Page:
way is in my view still a superior use. Eventhough I do agree that the
login_engine was crap in terms of the coding & session-handling. Still
it could have been fixed… And nevertheless I do bilieve that sooner
or later as the Rails community grows shared engines will re-emerge.

I think “crap” is a bit strong!

The reason they’re not being publicly migrated up to 1.2 compatibility
is threefold:

  1. they smell bad and people have developed - for whatever reason -
    negative feelings towards them;
  2. they distract from the point of the engines plugin, which is to
    make it easy for YOU to develop powerful plugins; and
  3. so that other people can fill the void with their own open-source
    plugins, using the engines plugin enhancements if they feel it’s
    useful. We’ll be writing our own replacement internally, which may or
    may not be released.

Also, in case you hadn’t picked up on it, no such thing as an “engine”
anymore. The login_engine would have to become the “login plugin”, if
anyone tweaks it to work with engines 1.2 :slight_smile:

On Wed, 24 Jan 2007 13:57:06 +0100, Wybo W. wrote:

I should also add that it looks like the “login engine” and “user
engine” won’t be joining us on the journey to 1.2. Only ever really
intended as a demonstration of the sort of thing the engines plugin
might enable, they rapidly became the two planks which the engines
plugin was nailed to by many people in the Rails community.

I think this is quite sad, as sharing engine-code the Open Source
way is in my view still a superior use.

I’d still love for someone to help me work on Hark (an
authentication-only,
partial replacement for LoginEngine), where “help” may be as simple as
“integrate and give feedback”. I have it partly coded and up at
http://svn.jay.fm/public/hark, but at the moment I have no projects
using
it, and I’m loathe to try releasing a library that I don’t even use!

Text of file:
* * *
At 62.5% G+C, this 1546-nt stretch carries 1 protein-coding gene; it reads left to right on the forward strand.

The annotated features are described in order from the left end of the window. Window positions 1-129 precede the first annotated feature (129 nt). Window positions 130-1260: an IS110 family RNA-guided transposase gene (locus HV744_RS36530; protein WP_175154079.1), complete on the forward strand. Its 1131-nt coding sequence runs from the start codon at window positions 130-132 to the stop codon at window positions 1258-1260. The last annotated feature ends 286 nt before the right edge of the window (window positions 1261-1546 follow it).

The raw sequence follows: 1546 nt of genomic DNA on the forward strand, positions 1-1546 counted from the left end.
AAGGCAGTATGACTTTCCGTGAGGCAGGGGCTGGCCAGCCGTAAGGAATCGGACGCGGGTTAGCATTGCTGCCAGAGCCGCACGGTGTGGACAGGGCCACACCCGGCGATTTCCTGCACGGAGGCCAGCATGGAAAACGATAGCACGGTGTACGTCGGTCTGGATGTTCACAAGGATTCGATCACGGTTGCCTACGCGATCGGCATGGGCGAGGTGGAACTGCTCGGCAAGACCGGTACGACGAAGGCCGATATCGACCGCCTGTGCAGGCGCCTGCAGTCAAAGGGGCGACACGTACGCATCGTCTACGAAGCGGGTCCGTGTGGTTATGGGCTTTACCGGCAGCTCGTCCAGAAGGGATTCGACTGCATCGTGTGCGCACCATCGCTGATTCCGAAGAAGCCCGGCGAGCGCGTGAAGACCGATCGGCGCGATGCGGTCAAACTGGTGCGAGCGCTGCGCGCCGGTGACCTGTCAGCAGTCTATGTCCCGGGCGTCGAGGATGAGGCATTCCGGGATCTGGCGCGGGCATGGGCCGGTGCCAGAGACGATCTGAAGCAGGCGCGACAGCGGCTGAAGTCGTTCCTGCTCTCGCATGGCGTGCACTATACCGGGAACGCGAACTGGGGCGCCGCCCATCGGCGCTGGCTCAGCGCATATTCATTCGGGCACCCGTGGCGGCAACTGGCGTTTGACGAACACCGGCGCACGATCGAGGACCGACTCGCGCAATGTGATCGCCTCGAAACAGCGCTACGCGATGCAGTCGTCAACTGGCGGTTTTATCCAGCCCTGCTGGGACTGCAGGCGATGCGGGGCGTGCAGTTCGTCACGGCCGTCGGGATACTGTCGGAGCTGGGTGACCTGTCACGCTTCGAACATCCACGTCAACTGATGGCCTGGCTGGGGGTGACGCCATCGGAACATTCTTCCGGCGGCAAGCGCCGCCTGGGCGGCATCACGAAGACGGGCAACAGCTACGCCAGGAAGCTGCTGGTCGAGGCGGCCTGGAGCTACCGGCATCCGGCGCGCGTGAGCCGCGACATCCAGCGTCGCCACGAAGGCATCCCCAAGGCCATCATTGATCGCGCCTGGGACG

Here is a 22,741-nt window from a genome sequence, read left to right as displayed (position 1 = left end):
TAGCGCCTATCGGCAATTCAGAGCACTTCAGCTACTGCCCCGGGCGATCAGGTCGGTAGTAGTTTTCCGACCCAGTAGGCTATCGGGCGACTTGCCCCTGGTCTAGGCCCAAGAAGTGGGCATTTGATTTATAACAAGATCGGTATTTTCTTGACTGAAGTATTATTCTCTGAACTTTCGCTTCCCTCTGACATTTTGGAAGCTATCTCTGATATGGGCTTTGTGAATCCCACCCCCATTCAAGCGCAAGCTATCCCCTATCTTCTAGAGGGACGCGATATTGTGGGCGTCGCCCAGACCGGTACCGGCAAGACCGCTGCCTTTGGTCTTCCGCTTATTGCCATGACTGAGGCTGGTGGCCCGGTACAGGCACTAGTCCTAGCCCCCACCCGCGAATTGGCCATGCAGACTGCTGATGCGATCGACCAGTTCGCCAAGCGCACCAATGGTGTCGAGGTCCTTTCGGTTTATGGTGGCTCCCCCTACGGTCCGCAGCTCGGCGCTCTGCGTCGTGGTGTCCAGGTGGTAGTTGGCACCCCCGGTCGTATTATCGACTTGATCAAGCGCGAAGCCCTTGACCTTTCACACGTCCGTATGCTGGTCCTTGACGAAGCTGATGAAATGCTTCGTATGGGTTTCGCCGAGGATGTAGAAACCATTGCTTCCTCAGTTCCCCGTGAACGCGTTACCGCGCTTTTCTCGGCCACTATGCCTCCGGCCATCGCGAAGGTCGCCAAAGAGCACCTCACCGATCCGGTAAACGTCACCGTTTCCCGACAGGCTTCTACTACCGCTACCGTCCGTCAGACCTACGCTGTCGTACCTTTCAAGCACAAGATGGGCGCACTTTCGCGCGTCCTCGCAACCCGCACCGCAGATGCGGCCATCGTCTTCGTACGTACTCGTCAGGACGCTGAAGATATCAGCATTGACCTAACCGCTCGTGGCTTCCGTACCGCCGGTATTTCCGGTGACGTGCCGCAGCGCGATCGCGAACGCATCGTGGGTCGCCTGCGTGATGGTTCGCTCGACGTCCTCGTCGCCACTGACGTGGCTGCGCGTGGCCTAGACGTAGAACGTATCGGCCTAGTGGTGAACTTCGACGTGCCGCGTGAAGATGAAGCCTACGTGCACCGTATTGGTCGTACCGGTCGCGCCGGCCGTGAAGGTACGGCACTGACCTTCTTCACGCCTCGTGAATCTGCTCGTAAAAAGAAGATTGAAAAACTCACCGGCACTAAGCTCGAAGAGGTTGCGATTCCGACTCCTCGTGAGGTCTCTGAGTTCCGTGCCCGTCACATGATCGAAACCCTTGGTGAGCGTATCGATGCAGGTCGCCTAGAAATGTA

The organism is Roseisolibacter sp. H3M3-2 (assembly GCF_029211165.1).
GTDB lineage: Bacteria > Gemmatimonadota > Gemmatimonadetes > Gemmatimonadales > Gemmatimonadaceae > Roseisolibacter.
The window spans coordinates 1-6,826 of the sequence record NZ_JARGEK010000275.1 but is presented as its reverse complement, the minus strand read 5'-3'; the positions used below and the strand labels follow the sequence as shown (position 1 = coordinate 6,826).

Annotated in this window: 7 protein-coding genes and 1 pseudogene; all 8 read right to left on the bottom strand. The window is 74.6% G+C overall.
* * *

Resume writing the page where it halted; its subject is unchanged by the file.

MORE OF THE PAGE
Jay L.

Hi Peter,

On Jan 23, 3:28 pm, Peter N. [email protected]
wrote:

Without the login/user engine plus engines are nothing but plugins based
on the post above…and going through the rails-engine site … I have
hard time to understand what is it good for? I mean you can make a “gem”
and share application … code sharing between apps can be a plugin… I
am sorry could you please provide some explanation?

Your first stop should probably be
http://svn.rails-engines.org/engines/branches/rb_1.2/README, with
particular note to the sections about sharing controllers/helpers,
migrations, routes and public assets.

While it’s possible to share all of this stuff in a normal plugin, you
need work hard to do it sensibly. Having the engines plugin installed
along side them makes it really easy, and provides a bunch of
mechanisms for developers to do so.

Furthermore the rails-engine site seems to be outdated any plans on
updating the pages/screencast at the time of 1.2 engine launch

I’ve begun updating the site (you’ll see references to “installing an
engine” disappear, for example). I may produce a new screencast too,
unless someone else beats me to it. Hint, hint.

  • J *
    ~

login_engine was crap in terms of the coding & session-handling. Still
it could have been fixed… And nevertheless I do bilieve that sooner
or later as the Rails community grows shared engines will re-emerge.

I think “crap” is a bit strong!

A bit too, yes, but not a whole lot :wink:

I mean storing an object in the session, instead of it’s id, and the
form_input function…

may not be released.

  • I doubt the first point outside the Rails core group…
  • The second point is somewhat true, although I still see code-
    sharing as the main benefit of engines, and this is give and
    take.
  • The third is valid, still I think there should be FOSS login-
    engines available. See my next post.

Also, in case you hadn’t picked up on it, no such thing as an “engine”
anymore. The login_engine would have to become the “login plugin”, if
anyone tweaks it to work with engines 1.2 :slight_smile:

The conceptual difference could still be usefull, engines being
full stack, model to view, and plugins focussing more on a single
level… (that could mean having an engine consisting of 3 or
more plugins)…

Wybo

  • J *
    ~

::Student:

  • History, Informatiekunde (computer linguistics, IR, webtech) and
    Philosophy
  • Member of the Center for Metahistory Groningen
    (http://www.rug.nl/let/cmg)